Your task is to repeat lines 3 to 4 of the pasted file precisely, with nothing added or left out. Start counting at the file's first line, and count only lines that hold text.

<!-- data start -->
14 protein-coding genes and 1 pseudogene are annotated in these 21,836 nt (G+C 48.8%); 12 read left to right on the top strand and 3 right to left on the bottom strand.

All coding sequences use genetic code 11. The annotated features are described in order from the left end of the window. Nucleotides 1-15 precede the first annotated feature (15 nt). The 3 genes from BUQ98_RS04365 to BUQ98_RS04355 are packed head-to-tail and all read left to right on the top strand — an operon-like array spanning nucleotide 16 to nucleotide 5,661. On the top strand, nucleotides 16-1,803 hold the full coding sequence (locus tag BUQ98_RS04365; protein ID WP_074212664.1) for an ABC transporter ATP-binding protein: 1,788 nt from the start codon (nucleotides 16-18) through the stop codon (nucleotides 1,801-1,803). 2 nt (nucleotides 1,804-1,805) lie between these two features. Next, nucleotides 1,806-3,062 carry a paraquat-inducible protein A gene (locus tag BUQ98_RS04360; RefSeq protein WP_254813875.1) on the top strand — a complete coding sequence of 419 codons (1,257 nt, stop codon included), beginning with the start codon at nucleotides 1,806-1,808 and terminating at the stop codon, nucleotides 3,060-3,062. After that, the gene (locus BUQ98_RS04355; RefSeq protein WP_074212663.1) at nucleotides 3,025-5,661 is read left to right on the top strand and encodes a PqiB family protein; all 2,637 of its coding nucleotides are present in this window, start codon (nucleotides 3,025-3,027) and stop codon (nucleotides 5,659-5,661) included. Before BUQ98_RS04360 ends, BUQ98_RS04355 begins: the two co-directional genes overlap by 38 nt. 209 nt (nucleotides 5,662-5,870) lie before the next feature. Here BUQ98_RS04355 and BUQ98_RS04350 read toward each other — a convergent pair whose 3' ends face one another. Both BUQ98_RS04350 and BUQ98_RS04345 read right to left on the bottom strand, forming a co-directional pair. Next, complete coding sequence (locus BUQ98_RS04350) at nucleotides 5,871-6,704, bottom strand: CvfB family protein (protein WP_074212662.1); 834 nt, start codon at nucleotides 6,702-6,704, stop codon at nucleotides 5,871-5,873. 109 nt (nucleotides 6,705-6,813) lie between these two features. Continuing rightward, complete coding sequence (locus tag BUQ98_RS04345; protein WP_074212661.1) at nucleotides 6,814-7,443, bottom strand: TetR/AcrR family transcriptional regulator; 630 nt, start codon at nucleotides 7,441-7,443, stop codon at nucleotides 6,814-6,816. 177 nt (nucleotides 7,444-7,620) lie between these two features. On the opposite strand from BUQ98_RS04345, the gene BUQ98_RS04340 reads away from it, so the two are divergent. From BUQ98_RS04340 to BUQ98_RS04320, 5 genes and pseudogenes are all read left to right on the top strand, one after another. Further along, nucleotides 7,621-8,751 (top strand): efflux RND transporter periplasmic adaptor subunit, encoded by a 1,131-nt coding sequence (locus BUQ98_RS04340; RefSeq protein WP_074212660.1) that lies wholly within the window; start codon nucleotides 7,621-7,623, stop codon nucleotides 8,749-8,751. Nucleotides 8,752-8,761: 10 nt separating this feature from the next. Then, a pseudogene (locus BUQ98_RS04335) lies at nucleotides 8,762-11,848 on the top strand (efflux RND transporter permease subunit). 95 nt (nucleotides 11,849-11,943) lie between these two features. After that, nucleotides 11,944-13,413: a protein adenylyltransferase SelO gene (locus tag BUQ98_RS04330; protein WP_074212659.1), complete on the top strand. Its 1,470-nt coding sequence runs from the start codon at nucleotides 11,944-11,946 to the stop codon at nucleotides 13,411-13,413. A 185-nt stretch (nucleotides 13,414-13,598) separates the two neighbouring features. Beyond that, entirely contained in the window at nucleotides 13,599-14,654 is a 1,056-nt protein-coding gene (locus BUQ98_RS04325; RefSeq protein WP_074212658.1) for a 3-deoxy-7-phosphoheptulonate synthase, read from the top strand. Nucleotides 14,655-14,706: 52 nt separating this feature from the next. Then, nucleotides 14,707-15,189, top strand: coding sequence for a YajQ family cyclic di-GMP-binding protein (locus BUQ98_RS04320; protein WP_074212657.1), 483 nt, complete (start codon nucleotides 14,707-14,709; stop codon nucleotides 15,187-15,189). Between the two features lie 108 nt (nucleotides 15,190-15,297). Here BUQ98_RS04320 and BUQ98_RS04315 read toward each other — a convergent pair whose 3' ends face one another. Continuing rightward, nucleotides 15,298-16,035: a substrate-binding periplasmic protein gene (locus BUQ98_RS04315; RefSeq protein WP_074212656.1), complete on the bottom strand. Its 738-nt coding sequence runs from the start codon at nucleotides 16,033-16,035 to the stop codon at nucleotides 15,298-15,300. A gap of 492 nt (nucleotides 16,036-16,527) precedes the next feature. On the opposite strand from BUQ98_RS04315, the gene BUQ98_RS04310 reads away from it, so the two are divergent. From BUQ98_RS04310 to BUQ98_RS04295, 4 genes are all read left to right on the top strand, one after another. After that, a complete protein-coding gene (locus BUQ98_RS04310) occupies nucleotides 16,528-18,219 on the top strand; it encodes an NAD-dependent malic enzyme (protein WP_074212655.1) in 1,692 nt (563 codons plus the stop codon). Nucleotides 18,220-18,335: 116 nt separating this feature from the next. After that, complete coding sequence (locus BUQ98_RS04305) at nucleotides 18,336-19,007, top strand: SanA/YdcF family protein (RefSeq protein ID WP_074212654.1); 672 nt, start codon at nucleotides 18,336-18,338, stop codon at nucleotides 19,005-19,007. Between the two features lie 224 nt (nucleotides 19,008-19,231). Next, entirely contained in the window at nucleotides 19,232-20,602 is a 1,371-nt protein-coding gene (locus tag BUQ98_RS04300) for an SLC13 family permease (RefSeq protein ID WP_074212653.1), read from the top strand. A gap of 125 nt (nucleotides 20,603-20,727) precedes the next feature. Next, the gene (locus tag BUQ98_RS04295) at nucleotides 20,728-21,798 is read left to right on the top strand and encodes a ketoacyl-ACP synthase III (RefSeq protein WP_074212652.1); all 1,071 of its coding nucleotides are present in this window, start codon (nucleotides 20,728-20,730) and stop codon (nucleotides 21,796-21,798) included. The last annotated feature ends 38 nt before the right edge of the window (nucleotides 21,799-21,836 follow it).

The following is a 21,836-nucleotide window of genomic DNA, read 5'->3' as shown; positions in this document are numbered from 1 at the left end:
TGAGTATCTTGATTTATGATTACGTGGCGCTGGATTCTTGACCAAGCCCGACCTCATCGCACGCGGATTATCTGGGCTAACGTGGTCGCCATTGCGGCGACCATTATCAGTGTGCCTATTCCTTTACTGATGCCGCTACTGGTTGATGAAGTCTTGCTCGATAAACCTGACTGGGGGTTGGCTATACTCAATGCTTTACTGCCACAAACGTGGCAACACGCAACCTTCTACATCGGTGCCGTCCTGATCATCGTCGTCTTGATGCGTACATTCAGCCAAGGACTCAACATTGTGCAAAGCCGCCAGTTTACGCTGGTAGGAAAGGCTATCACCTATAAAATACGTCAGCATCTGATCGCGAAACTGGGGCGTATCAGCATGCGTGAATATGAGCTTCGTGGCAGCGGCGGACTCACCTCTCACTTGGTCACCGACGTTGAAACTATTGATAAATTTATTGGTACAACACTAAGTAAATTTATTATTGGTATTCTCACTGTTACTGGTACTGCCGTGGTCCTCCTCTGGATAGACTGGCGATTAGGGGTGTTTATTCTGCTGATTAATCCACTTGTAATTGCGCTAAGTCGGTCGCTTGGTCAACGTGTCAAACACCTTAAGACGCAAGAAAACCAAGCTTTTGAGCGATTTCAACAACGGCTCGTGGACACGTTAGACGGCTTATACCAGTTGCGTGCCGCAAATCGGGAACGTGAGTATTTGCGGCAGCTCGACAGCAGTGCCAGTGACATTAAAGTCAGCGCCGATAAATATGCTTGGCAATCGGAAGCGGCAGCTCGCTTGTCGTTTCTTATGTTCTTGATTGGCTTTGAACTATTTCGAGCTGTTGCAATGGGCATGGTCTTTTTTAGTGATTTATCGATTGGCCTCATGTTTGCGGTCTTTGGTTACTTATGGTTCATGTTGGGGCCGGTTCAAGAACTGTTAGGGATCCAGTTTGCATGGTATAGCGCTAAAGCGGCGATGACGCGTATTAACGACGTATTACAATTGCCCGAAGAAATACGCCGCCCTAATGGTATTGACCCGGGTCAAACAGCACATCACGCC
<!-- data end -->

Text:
The following is a 21,836-nucleotide window of genomic DNA, read 5'->3' as shown; positions in this document are numbered from 1 at the left end:
TGAGTATCTTGATTTATGATTACGTGGCGCTGGATTCTTGACCAAGCCCGACCTCATCGCACGCGGATTATCTGGGCTAACGTGGTCGCCATTGCGGCGACCATTATCAGTGTGCCTATTCCTTTACTGATGCCGCTACTGGTTGATGAAGTCTTGCTCGATAAACCTGACTGGGGGTTGGCTATACTCAATGCTTTACTGCCACAAACGTGGCAACACGCAACCTTCTACATCGGTGCCGTCCTGATCATCGTCGTCTTGATGCGTACATTCAGCCAAGGACTCAACATTGTGCAAAGCCGCCAGTTTACGCTGGTAGGAAAGGCTATCACCTATAAAATACGTCAGCATCTGATCGCGAAACTGGGGCGTATCAGCATGCGTGAATATGAGCTTCGTGGCAGCGGCGGACTCACCTCTCACTTGGTCACCGACGTTGAAACTATTGATAAATTTATTGGTACAACACTAAGTAAATTTATTATTGGTATTCTCACTGTTACTGGTACTGCCGTGGTCCTCCTCTGGATAGACTGGCGATTAGGGGTGTTTATTCTGCTGATTAATCCACTTGTAATTGCGCTAAGTCGGTCGCTTGGTCAACGTGTCAAACACCTTAAGACGCAAGAAAACCAAGCTTTTGAGCGATTTCAACAACGGCTCGTGGACACGTTAGACGGCTTATACCAGTTGCGTGCCGCAAATCGGGAACGTGAGTATTTGCGGCAGCTCGACAGCAGTGCCAGTGACATTAAAGTCAGCGCCGATAAATATGCTTGGCAATCGGAAGCGGCAGCTCGCTTGTCGTTTCTTATGTTCTTGATTGGCTTTGAACTATTTCGAGCTGTTGCAATGGGCATGGTCTTTTTTAGTGATTTATCGATTGGCCTCATGTTTGCGGTCTTTGGTTACTTATGGTTCATGTTGGGGCCGGTTCAAGAACTGTTAGGGATCCAGTTTGCATGGTATAGCGCTAAAGCGGCGATGACGCGTATTAACGACGTATTACAATTGCCCGAAGAAATACGCCGCCCTAATGGTATTGACCCGGGTCAAACAGCACATCACGCC